By P.T. Bopanna

The Modi government has indicated that the exemption given to Kodava community (Coorgs) in Karnataka to possess firearms will continue, but a foolproof system will be in place to prevent misuse of the privilege.

Contrary to reports in a section of the media that the privilege could be withdrawn as the matter was being reviewed, the Union government has filed a statement before the Karnataka High Court saying  there was no misuse of the exemption. The statement added that arms played a vital role in the religious and social customs of the Kodavas.

The Union government’s stand was made known in a statement filed recently by the assistant solicitor general of India C. Shashikantha before the Division Bench comprising Chief Justice Abhay Shreeniwas Oka and Justice Mohammad Nawaz during the hearing of a PIL petition filed by Capt. Chethan Y.K. (Retd.), a resident of Galibeedu in Madikeri taluk of Kodagu (Coorg) district.

The statement on behalf of the Union home ministry stated that the exemption granted since 1963 to certain class of people in Kodagu (Coorg) district from obtaining licence to possess and carry firearms under the provisions of the Arms Act, 1959, was being reviewed along with the review of the entire Arms Act.

The assistant solicitor general of India informed the Bench that the home ministry has constituted a committee to review and suggest amendments to Arms Act, and the process had been initiated to secure the views of stakeholders.

The Ministry has asked the Karnataka government, the Kodagu deputy commissioner, and Central law agencies seeking their views on the exemption granted to Kodavas by race or Jamma-holders keeping in view the law and order situation in the region, and culture and sentimental issues of the local community. “In case the exemption is extended again based on the recommendations of stakeholders, such periodical reviews will be conducted to ensure there is no arbitrary extension of the privilege,” the statement said.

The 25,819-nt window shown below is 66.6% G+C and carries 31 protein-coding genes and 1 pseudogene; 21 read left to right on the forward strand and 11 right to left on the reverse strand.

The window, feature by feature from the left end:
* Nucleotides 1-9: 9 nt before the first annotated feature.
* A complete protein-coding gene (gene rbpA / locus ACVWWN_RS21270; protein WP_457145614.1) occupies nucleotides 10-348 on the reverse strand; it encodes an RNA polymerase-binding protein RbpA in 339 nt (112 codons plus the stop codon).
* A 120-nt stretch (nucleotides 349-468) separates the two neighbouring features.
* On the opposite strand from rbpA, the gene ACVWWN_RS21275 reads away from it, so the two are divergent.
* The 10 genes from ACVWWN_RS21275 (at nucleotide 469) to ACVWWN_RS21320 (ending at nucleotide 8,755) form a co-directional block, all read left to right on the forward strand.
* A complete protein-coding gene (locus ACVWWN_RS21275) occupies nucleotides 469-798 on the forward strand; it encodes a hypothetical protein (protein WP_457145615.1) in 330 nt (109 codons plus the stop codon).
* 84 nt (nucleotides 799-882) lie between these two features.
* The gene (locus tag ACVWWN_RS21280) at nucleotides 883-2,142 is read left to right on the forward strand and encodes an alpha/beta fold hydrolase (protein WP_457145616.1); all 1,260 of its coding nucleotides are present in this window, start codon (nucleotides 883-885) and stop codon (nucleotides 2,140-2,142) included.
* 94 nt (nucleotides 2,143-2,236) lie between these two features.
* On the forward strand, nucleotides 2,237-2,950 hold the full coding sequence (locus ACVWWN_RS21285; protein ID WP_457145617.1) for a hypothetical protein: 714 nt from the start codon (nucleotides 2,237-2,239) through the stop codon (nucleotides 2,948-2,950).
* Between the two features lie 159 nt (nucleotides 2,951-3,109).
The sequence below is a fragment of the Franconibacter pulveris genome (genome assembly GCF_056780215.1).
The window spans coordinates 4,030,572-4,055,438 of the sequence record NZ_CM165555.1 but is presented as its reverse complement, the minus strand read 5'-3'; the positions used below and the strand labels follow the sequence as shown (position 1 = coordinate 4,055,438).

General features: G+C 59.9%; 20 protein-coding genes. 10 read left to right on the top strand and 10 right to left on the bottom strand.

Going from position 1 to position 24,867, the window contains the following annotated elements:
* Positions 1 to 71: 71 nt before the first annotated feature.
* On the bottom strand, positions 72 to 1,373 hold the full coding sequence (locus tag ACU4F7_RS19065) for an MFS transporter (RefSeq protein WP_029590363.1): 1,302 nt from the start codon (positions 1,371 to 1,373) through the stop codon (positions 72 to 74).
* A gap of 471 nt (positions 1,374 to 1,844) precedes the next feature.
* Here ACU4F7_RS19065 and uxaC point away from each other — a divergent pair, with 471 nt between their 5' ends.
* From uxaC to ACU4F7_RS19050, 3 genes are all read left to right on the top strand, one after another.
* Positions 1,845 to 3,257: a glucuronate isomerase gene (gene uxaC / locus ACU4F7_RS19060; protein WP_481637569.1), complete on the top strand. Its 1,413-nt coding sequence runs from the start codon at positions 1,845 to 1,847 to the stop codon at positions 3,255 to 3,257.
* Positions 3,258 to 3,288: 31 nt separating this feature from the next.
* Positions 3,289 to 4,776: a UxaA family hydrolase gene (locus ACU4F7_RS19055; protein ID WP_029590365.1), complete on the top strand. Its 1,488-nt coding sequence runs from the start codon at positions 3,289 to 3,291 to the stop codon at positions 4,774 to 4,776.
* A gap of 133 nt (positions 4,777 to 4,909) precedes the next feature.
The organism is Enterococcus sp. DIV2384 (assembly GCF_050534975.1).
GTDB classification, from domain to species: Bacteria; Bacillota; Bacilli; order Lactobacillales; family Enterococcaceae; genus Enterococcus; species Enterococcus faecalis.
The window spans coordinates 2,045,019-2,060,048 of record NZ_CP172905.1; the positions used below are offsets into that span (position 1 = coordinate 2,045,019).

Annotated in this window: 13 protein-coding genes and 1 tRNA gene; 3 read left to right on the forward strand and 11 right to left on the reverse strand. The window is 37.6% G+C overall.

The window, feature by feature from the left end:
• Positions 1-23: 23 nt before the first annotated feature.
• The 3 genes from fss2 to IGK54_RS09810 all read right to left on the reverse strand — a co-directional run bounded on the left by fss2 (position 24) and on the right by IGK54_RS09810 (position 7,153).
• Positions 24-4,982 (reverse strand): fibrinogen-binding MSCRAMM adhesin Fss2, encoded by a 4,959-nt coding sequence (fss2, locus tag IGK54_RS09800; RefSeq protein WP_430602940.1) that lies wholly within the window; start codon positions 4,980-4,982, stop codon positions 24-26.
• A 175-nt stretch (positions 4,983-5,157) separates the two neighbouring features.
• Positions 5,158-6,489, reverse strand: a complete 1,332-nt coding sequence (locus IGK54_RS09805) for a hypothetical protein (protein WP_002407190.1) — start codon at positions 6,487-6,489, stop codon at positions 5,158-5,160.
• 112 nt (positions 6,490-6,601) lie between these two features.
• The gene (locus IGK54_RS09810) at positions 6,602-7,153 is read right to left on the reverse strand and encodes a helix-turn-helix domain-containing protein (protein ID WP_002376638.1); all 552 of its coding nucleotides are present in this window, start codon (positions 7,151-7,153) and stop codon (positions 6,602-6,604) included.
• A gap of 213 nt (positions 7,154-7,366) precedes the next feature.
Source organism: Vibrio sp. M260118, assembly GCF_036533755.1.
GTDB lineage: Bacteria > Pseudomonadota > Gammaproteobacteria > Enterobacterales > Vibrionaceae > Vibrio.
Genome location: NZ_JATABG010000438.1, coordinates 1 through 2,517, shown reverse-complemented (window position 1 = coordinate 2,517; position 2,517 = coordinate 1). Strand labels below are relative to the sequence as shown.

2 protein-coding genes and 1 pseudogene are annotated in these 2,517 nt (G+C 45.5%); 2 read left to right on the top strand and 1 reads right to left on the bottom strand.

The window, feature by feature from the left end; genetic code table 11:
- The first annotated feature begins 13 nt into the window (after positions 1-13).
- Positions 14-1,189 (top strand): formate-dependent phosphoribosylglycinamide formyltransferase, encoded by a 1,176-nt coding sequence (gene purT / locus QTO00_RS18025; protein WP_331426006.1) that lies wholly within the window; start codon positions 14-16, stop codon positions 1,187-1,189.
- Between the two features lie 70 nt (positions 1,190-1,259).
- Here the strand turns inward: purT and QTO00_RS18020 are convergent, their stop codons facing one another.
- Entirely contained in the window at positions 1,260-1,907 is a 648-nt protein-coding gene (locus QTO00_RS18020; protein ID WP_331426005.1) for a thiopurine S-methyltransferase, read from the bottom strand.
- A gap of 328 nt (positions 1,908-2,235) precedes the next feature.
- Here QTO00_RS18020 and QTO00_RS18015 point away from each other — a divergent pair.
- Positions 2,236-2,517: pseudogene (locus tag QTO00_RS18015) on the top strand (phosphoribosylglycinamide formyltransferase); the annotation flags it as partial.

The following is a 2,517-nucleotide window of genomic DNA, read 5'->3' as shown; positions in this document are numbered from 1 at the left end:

The Division Bench disposed of the PIL while directing the Centre to take a decision within eight weeks. The petitioner, in his plea filed in 2018, had questioned the legality of the notification granting exemption.

The special privilege to own firearms without license was granted to the Coorgs by the British in recognition of their martial traditions. This was continued after independence by a notification issued by the Union government in 1963 which exempted “every person of (the) Coorg race and every Jamma land tenure holder in Coorg” from the Indian Arms Act. There was no curb on the privilege even after Coorg, which was a separate state earlier, merged with Karnataka following the reorganisation of the states in 1956.

While granting exemption to the Kodavas in February 1861, the then Chief Commissioner of Coorg, Mark Cubbon, said in the notification : “In consideration of the exalted honour and loyalty characteristic of this little nation of warriors and in recollection of its conspicuous services in aid of the British government, it is my pleasing duty to notify hereby for general information, in virtue of the power vested in me by the government of India that provisions of the Arms Act, commonly called Disarming Act, are not applicable to the gallant people of Coorg.”